The chairman of Columbia University's board of trustees, David Stern, said he has confidence in President Lee Bollinger's ability to steer the university past a damaging public relations crisis involving Jewish students and anti-Israel professors that shows little sign of abating. Mr. Stern, the National Basketball Association commissioner, told The New York Sun in a recent telephone interview that he supports Mr. Bollinger's response to the controversy that erupted last fall after reports came out about complaints by Jewish students against professors in the Middle East studies department.
Speaking publicly about the issue for the first time, Mr. Stern, who attended Columbia's law school, defended Columbia as an Ivy League trailblazer when it comes to relations with Jewish students. "For those who see some virulent anti-Semitic history and customs, or whatever, at Columbia, I would remind them that when quotas were abolished, Columbia was first to accept Jewish students," said Mr. Stern. As chairman of the board, he is essentially Mr. Bollinger's boss.
Some have faulted Mr. Bollinger for not taking swifter measures to defuse the scandal and for appointing faculty members sharply critical of Israel to investigate the complaints. Others sympathetic to the anti-Israel professors have accused Columbia's president of impinging on the professors' academic freedom.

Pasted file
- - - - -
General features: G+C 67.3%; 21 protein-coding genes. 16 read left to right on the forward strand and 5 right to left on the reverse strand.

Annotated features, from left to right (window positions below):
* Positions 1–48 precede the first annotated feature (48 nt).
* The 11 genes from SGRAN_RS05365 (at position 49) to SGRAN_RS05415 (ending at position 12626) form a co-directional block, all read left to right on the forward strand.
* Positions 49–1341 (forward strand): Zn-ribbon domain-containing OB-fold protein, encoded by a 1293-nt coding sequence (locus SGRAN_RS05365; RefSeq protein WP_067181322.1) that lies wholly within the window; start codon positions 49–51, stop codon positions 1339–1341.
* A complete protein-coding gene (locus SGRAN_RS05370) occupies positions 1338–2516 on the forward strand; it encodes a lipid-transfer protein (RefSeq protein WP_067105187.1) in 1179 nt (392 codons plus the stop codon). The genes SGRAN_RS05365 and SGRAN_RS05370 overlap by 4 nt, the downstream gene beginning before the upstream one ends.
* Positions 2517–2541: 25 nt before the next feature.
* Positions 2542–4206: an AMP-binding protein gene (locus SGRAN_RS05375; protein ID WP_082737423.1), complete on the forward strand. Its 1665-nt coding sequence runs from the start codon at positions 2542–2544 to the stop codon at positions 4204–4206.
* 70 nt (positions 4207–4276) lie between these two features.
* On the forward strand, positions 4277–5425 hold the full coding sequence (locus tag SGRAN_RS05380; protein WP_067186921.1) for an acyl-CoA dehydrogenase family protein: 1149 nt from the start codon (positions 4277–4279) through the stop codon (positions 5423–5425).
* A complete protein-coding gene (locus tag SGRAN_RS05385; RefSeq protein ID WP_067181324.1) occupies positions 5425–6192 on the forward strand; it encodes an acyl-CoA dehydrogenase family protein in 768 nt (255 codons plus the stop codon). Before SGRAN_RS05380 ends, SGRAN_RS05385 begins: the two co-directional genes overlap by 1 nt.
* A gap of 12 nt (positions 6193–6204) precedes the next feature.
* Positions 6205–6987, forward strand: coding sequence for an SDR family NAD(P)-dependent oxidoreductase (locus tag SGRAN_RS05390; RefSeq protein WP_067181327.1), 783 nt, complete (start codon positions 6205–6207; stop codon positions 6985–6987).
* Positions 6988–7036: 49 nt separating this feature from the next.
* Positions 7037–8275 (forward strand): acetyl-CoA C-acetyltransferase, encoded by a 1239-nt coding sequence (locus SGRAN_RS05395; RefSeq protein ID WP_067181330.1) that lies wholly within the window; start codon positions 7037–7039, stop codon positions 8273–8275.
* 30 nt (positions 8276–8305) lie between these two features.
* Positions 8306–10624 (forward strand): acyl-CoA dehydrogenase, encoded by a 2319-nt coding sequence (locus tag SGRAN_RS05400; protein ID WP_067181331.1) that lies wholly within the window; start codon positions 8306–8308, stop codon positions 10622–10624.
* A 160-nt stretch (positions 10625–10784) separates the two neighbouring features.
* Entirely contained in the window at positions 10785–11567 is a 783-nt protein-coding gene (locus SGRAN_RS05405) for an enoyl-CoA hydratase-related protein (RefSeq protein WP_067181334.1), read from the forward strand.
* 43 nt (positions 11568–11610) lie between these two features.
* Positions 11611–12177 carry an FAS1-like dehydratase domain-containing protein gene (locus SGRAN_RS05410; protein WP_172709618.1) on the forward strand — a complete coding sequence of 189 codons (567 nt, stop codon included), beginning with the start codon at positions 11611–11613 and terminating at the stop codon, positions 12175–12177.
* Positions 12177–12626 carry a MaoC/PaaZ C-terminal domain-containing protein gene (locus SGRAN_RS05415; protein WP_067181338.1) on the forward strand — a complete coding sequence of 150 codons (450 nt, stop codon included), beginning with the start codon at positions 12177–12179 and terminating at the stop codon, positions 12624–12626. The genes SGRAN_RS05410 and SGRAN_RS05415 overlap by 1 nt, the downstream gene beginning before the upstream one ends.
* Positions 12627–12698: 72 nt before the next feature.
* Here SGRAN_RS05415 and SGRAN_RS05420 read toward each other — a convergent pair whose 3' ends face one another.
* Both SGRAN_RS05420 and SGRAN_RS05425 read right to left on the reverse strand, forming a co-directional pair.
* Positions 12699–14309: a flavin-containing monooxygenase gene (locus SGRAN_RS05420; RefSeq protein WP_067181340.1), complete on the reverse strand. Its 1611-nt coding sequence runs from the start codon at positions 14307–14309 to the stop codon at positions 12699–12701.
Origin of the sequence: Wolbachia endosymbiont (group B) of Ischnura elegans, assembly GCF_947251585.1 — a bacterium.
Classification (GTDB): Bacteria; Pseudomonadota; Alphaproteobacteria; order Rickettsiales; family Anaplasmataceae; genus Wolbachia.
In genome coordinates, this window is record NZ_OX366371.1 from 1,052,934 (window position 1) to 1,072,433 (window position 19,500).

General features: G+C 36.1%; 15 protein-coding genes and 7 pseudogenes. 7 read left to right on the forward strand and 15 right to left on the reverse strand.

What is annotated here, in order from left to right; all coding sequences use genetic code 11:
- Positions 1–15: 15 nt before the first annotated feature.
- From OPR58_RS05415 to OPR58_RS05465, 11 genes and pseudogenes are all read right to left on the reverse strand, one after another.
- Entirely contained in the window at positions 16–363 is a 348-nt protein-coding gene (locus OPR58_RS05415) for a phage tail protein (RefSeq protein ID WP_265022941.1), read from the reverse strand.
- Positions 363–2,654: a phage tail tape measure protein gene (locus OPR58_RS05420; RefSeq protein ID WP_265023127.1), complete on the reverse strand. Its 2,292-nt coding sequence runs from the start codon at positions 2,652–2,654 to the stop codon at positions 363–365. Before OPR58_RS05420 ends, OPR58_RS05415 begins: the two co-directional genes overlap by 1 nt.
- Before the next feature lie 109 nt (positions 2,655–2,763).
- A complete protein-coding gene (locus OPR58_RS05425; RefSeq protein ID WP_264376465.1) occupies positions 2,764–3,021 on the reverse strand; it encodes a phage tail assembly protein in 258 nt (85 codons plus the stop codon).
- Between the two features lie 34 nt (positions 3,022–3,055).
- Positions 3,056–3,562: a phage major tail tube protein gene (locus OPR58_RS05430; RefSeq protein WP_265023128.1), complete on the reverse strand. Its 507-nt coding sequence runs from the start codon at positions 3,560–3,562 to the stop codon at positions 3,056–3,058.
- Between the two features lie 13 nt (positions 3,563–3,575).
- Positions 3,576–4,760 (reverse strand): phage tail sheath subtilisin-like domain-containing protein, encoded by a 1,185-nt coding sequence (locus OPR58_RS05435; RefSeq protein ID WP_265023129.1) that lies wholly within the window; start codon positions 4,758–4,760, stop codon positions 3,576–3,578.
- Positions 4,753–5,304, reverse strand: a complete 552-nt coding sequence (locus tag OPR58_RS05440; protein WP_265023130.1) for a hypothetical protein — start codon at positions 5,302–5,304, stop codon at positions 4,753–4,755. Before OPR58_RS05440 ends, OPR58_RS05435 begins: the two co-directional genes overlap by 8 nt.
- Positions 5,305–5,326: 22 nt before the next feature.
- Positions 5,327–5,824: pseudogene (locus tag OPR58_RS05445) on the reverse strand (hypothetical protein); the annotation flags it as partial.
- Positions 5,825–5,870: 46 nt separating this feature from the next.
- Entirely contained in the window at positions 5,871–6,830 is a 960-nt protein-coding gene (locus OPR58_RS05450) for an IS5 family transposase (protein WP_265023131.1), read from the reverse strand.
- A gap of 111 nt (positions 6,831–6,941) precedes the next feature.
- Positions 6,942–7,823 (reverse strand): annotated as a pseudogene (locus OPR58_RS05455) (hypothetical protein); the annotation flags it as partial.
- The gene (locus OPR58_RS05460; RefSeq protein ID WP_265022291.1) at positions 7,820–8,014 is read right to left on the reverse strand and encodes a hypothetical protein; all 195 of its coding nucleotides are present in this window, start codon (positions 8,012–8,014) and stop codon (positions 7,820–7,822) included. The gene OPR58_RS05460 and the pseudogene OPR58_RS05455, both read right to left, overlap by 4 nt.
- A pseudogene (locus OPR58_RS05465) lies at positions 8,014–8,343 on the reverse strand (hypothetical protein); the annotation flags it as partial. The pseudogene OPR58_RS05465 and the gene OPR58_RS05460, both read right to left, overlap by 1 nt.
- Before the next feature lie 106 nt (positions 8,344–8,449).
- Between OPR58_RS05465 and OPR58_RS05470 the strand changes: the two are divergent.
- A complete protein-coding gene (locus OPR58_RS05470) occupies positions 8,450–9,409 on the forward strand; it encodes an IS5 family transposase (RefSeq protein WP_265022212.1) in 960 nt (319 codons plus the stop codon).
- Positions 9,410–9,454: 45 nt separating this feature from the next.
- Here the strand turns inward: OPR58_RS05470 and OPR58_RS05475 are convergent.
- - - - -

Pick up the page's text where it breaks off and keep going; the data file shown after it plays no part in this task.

In response to critics of Mr. Bollinger's handling of the matter, such as the national director of the Anti-Defamation League, Abraham Foxman, Mr. Stern said, "I would expect them to be impatient." But he said he did not find fault with the make-up of the committee investigating the complaints and urged critics of the president to wait for the committee to complete its work.
"I think the president appropriately decided - in terms of the complaints - that this is a matter for a faculty committee to deal with," Mr. Stern said. "That was an appropriate and correct decision, as unpopular it may have been with just about everybody."
Some faculty members have criticized Mr. Bollinger for dragging his feet and for appointing what they believe is a biased committee.
"I don't understand Bollinger's handling of the situation," said Judith Jacobson, an assistant professor of clinical epidemiology in the Mailman School of Public Health and a leader of an academic group called Scholars for Peace in the Middle East. "If I were naming a committee to investigate a problem in a particular department, then I would select people who didn't have a conflict of interest with respect to the subject matter or the people involved."
She is among several Columbia professors who have called on Mr. Bollinger to appoint a more "fair-minded" committee, and she said the student complaints that have come out recently are "just the tip of the iceberg."
Meanwhile, as pressure has mounted for Columbia to make changes to the Middle East and Asian Languages and Cultures Department, the administration has taken the unusual step of wresting departmental control away from tenured professors in the department and giving it to a newly established committee of outside faculty members.